Yields on U.S. Treasuries climbed to seven-month highs in Asia on Wednesday and the dollar rebounded as upbeat retail sales data added to evidence that America's economy is gathering steam.

But a warning from Moody's on a possible downgrade of Spain's credit ratings served as a reminder of the risks to the global recovery heading into 2011, pushing the euro slightly lower.

Earlier on Wednesday, a Bank of Japan tankan survey showed Japanese manufacturers' business sentiment had worsened for the first time in nearly two years, while Standard and Poor's cut its outlook on Belgian debt on Tuesday, flagging a new risk for markets as the euro zone's debt crisis continues to fester.

Stocks in Asia slid after the Federal Reserve said the U.S. recovery was still too slow to bring down stubbornly high unemployment, and as investors continued to book profits from a long autumn rally before closing their books for year-end.

European shares <.FTEU3> were expected to follow Asia lower after gains in seven straight sessions.

Energy and resource stocks were under particular pressure as oil prices retreated and as investors switched out of big Australian miners which have outperformed in recent sessions.

At its last policy meeting of the year on Tuesday, the Fed offered only a cautious nod to improving prospects for the U.S. Economy and reaffirmed its commitment to buy $600 billion in bonds to stimulate growth, despite fears of some economists that it could over time trigger an inflationary shock.

The U.S. Fed's statement strengthened the likelihood the U.S. would continue its quantitative measure. Combined with a good set of retail data, sentiment is still good, said Hong Soon-pyo, a market analyst at Daishin Securities

Japan's Nikkei <.N225> ended down 0.07 percent, while the MSCI ex-Japan index of Asian stocks slid 1 percent, pressured by a late-day selloff in U.S. markets overnight after the Fed's assessment of the economy proved to be more sober than many traders would have liked. <.N>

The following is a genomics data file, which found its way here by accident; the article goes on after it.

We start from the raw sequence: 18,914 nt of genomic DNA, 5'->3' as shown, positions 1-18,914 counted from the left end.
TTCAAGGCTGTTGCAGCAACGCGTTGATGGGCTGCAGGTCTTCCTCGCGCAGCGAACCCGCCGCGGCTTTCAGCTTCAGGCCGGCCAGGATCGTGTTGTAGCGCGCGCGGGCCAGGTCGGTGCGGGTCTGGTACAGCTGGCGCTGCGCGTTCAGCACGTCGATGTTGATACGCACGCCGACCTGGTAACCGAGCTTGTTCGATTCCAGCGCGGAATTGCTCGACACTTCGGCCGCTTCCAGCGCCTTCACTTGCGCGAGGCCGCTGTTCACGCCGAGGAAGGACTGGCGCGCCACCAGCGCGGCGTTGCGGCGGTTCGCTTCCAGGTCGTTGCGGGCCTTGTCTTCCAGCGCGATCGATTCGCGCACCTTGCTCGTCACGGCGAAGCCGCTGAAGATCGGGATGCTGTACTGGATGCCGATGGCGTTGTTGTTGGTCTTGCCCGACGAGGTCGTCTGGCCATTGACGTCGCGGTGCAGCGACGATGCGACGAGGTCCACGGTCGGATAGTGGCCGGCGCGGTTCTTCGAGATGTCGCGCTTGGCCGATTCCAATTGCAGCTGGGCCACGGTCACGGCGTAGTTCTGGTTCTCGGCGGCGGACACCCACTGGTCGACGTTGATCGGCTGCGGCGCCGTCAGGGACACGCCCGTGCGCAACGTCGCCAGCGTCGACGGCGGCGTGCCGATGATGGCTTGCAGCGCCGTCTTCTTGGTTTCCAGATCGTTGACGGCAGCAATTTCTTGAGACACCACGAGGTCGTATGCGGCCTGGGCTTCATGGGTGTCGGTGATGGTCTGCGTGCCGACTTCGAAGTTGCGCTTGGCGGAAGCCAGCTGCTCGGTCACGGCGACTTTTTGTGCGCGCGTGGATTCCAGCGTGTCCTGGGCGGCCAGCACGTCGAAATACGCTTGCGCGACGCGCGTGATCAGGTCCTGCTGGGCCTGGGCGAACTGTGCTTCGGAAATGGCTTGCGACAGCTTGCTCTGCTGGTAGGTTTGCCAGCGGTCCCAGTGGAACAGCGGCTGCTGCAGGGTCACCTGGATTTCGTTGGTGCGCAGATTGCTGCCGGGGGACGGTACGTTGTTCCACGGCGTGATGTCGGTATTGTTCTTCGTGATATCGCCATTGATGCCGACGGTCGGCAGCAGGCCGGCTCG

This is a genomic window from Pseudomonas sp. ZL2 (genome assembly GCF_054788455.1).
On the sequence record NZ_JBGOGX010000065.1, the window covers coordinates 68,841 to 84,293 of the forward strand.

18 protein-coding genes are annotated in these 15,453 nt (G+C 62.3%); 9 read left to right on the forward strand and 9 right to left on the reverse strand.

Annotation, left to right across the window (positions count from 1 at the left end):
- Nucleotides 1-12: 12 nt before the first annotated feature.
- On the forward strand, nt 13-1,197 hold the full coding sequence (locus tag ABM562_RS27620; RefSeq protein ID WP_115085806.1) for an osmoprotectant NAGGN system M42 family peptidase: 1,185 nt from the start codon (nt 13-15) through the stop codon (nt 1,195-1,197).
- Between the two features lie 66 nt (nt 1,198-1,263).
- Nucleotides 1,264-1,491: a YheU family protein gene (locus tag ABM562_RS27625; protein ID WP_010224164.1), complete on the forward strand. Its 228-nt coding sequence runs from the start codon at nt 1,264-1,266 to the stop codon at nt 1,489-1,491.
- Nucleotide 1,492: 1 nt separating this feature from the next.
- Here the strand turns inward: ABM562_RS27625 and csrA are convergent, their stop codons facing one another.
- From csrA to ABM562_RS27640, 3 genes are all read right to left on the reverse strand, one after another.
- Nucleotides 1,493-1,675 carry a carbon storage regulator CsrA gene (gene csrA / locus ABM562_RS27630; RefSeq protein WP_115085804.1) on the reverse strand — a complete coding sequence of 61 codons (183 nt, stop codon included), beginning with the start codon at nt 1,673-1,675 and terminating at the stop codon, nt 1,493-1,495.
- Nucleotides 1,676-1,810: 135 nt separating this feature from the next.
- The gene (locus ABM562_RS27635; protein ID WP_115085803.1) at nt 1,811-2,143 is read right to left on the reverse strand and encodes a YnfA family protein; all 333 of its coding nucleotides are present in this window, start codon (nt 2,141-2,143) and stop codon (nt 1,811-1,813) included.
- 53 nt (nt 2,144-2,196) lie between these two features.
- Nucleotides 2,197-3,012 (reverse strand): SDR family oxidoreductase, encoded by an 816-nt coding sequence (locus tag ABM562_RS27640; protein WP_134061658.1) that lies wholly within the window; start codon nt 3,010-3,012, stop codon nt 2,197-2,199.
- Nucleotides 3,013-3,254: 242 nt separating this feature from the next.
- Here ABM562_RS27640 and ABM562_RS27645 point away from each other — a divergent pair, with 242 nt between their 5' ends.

South Korean shares <.KS11> managed to buck the downdraft, rising 0.4 percent to a fresh 37-month closing high, led by shipyards and oil refiners.


U.S. Treasury prices extended their recent losses as the Fed showed no signs of curtailing its economic stimulus measures.

The yield on 10-year Treasuries rose to just above 3.5 percent, its highest level since mid-May, having climbed about 70 basis points so far this month. It later slipped back to around 3.45 percent, down 2 basis points on the day.

The benchmark notes are on track for their worst month since April 2004.

I still think the situation with the labor market and prices has not changed in the United States, so recent moves in the Treasury market are a bit overdone, said Junko Ikeda of Sumitomo Trust Bank Asset Management.

Treasuries look attractive from the prospect of the widening short- and long-term yield spreads.

The U.S. dollar index <.DXY> against a basket of other major currencies rose 0.44 percent, having climbed off a three-week low plumbed on Tuesday.

The euro slipped to $1.3314 after the Moody's warning on Spain from around $1.3340 before the news, testing support at $1.3280-1.3325. Failure to hold that level could open the way for the single currency to test its November lower at $1.2969.

Oil prices fell 70 cents to $87.58 a barrel after the Fed dampened expectations for a faster recovery, which is seen as critical to reigniting oil demand in the world's largest energy user.

Spot gold dipped to $1,389.10 an ounce, under some pressure from the firming dollar after opening little changed at just over $1,395.

(Editing by Kim Coghill)